VH1 debuted their Kanye West edition of Storytellers yesterday, and it didn’t disappoint. In a tiny studio with about 100 fans, Kanye tore through a set of 15 songs (nine of which aired on television, and one bonus video available online).
A huge part of the show’s success was Kanye’s band. He’s come a long way from the College Dropout era, when he performed with Don C on turntables and John Legend on piano. The Storytellers setup was an expanded version of his Glow In The Dark tour: Adam Blackstone on bass and synthesizers, DJ Craze on the ones-and-twos, two percussionists, Jeff Bhasker on keyboards, Man-Man on vocoder and synthesizers, and Tony Williams and Joi Starr providing background vocals. Additionally, a string section, which was a staple of Kanye’s Late Registration-era performances, provided a stirring contribution to the fold.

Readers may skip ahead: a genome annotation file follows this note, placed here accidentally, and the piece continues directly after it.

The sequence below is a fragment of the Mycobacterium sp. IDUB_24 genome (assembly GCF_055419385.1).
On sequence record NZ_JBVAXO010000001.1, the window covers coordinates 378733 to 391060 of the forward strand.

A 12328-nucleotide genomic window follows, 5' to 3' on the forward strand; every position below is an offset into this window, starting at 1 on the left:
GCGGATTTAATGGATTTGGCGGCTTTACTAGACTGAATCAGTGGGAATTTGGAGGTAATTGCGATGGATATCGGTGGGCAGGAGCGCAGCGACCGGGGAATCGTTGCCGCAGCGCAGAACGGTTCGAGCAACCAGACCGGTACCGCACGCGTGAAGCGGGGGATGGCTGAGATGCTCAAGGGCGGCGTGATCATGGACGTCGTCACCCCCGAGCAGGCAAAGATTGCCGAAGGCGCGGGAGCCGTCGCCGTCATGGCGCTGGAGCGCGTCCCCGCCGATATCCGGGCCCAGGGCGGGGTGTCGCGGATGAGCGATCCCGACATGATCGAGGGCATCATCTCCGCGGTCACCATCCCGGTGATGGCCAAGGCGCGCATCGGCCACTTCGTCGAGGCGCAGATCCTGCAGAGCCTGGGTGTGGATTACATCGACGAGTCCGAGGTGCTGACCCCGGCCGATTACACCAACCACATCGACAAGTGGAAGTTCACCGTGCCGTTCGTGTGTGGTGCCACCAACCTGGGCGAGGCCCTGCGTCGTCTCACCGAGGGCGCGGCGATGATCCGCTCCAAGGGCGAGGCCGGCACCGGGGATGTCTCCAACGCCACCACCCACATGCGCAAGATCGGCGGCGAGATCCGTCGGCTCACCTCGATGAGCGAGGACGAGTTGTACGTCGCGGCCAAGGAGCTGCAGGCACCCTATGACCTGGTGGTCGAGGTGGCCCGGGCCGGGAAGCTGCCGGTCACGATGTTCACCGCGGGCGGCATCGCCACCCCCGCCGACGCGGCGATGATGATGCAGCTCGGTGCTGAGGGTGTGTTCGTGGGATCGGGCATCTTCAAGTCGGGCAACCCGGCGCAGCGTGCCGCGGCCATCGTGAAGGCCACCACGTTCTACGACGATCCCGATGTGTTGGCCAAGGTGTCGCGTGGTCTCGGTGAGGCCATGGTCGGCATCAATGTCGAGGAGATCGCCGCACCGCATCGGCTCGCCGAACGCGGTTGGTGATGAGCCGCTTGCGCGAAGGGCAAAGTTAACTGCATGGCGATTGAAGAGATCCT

The musical arrangements were loose, musical and intense. “See You In My Nightmares” started with faint violin plucks (Kanye was unafraid to let his weak singing voice dominate the room), and reached a crescendo with the song’s familiar synthesizers and booming timpani drums.
Kanye seemed happy for the first time in recent memory during his performance of “Robocop,” which is strange considering the song’s meaning and bitter lines like “you spoiled little L.A. girl.”
The stories told between songs ranged from egotistical (his post-song rant on “Touch The Sky“), to inspiring (his defense of oft-maligned public figures during “Amazing.” He discussed his mother’s death openly (“Flashing Lights“) and addressed 50 Cent’s implications that Kanye is gay during a stirring 10 minute performance of “Heartless.”
The most disappointing part of the show is what we didn’t see. During the taping of Storytellers, Kanye also performed “Homecoming,” “Go Hard,” “Paranoid,” “Street Lights,” and “Welcome to Heartbreak,” but none of them made the air, and none were even posted to VH1’s web site.
VH1 did give us video of “Love Lockdown,” though, which didn’t air on television. The drastically rearranged performance sounded more like Phil Collins than the studio version of the song.